How Mod became the mainstream (Telegraph)

From the sharp-suited Soho jazzmen of the 1950s to Bradley Wiggins, Mod is the British style that never seems to grow old. A uniquely British fusion of American, European and Caribbean music and fashion, Mod was the new look of cosmopolitan, affluent post-war Britain, designed to rebuke the prejudices of older Britons towards the Continent and the colonies, while remaining proud of the island on which those myriad influences were stitched together.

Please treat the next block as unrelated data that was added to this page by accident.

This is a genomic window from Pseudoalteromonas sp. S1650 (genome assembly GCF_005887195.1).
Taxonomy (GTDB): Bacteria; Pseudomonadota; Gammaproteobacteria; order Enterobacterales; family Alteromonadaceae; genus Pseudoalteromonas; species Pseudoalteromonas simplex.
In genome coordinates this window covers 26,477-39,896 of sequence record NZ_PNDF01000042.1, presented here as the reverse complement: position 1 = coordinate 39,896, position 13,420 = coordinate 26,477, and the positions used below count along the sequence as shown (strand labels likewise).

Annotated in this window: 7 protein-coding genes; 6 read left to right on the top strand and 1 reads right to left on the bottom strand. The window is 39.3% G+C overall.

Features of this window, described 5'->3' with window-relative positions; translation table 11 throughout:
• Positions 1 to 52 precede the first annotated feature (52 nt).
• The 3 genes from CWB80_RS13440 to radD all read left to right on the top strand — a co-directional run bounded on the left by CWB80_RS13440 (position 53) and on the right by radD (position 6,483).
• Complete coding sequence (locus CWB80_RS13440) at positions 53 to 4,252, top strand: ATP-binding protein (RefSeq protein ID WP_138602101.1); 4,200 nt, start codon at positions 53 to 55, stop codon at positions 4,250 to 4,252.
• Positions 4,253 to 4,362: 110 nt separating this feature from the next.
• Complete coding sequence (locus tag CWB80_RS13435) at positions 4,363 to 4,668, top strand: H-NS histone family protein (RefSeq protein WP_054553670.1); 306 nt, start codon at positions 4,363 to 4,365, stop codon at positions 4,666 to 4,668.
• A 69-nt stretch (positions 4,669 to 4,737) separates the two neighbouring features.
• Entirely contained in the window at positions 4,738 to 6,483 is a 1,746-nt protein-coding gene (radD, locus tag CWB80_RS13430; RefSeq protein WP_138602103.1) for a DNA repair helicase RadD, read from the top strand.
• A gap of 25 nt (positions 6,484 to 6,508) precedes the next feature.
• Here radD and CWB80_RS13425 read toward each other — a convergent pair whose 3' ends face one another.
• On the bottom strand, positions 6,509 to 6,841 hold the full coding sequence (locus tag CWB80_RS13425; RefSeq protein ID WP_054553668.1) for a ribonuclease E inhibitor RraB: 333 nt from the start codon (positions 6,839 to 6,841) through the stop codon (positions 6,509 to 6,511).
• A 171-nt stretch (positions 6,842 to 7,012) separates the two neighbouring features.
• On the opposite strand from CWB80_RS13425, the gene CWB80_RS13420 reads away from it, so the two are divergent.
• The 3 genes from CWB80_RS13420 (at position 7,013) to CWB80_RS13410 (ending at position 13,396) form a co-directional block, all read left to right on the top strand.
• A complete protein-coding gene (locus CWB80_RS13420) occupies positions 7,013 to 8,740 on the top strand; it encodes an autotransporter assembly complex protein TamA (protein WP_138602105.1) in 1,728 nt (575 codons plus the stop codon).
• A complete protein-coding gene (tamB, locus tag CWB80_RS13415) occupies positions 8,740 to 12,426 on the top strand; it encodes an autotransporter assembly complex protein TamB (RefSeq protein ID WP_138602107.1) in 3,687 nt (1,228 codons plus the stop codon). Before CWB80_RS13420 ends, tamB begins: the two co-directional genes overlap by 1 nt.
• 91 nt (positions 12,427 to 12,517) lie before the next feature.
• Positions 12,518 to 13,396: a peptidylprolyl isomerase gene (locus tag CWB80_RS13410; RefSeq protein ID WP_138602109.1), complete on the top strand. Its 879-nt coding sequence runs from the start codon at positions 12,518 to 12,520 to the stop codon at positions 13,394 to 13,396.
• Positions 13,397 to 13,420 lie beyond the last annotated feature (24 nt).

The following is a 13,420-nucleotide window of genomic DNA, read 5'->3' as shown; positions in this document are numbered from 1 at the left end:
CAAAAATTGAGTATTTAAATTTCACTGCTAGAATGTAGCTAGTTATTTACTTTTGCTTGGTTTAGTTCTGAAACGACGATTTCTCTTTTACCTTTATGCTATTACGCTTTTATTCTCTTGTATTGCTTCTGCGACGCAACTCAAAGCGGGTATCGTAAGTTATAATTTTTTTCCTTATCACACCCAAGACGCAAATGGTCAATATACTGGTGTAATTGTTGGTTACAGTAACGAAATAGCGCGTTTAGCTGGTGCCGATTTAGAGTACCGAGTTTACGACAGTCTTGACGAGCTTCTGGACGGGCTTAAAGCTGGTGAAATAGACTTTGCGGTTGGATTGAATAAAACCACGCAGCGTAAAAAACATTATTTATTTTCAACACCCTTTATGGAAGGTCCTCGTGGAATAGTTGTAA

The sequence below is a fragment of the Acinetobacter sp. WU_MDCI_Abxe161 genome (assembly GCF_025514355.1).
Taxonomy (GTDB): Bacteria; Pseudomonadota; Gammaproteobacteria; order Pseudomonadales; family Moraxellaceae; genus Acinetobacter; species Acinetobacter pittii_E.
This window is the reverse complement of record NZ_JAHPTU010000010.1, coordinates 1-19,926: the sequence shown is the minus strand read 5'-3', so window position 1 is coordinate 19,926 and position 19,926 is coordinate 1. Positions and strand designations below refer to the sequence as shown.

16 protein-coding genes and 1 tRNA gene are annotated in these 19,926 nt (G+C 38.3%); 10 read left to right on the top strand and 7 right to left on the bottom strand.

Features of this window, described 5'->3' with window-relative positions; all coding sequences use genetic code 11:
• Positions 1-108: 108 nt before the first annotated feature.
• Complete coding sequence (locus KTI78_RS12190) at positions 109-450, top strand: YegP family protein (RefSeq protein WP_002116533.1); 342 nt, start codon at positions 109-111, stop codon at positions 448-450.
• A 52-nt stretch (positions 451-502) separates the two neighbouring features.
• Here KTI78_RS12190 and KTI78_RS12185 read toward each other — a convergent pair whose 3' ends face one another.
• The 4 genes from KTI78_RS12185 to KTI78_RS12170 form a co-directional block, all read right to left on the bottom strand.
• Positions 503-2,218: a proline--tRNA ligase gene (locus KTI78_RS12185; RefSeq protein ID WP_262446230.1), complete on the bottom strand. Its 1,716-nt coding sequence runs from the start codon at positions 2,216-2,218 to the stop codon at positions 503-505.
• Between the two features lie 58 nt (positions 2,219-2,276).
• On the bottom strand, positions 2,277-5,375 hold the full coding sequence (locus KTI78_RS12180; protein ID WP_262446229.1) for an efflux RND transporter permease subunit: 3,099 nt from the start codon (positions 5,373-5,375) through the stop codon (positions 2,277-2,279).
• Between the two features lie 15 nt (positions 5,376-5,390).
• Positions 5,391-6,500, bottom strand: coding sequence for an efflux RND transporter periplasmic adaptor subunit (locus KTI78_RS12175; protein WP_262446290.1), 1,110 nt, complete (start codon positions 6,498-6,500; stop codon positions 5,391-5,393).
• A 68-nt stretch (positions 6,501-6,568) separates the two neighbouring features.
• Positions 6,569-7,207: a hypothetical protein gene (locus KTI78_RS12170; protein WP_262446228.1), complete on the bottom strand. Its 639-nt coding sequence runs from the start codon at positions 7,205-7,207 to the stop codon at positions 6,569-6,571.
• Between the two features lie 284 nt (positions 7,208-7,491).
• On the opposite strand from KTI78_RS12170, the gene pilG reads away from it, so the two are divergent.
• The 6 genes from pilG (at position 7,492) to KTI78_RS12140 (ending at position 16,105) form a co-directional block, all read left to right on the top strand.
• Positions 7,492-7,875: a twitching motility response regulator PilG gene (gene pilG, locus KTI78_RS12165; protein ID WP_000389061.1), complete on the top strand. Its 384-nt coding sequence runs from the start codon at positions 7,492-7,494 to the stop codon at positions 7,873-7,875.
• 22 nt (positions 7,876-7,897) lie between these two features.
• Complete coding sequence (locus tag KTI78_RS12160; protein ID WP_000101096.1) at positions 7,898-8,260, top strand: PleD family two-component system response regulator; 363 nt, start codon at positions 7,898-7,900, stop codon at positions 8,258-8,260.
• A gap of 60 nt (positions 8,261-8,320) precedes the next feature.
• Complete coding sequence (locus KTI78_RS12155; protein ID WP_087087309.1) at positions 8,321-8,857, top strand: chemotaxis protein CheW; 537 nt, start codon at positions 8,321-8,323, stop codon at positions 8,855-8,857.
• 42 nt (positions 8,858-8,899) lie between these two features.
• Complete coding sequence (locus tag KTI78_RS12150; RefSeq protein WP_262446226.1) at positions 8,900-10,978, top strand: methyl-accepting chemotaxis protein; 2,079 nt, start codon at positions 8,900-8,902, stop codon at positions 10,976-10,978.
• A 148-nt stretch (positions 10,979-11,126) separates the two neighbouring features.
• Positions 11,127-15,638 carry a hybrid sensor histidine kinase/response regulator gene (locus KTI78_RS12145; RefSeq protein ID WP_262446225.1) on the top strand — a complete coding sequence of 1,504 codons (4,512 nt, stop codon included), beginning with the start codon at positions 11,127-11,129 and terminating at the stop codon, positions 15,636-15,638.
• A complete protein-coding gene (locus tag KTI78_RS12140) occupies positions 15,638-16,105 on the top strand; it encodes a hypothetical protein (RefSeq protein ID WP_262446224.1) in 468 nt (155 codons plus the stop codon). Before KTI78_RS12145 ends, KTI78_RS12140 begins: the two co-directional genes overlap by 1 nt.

Originally calling themselves 'Modernists’ after their love of modern jazz, the cult’s young founders emerged in London’s Soho around 1959. To the tight-fitting, colourful Italian suits of Brioni worn by Miles Davis, Mods added the 'pork pie’ hat of Jamaican immigrants, the Crombie overcoat from Scotland and the button-down shirts of the American company Brooks Brothers (which recently dressed the cast of the television series Mad Men); a more casual look combined the Harrington jacket from the States, Clark’s desert boots and, over time, a range of European sportswear from Fred Perry to Sergio Tacchini. TBC Here.

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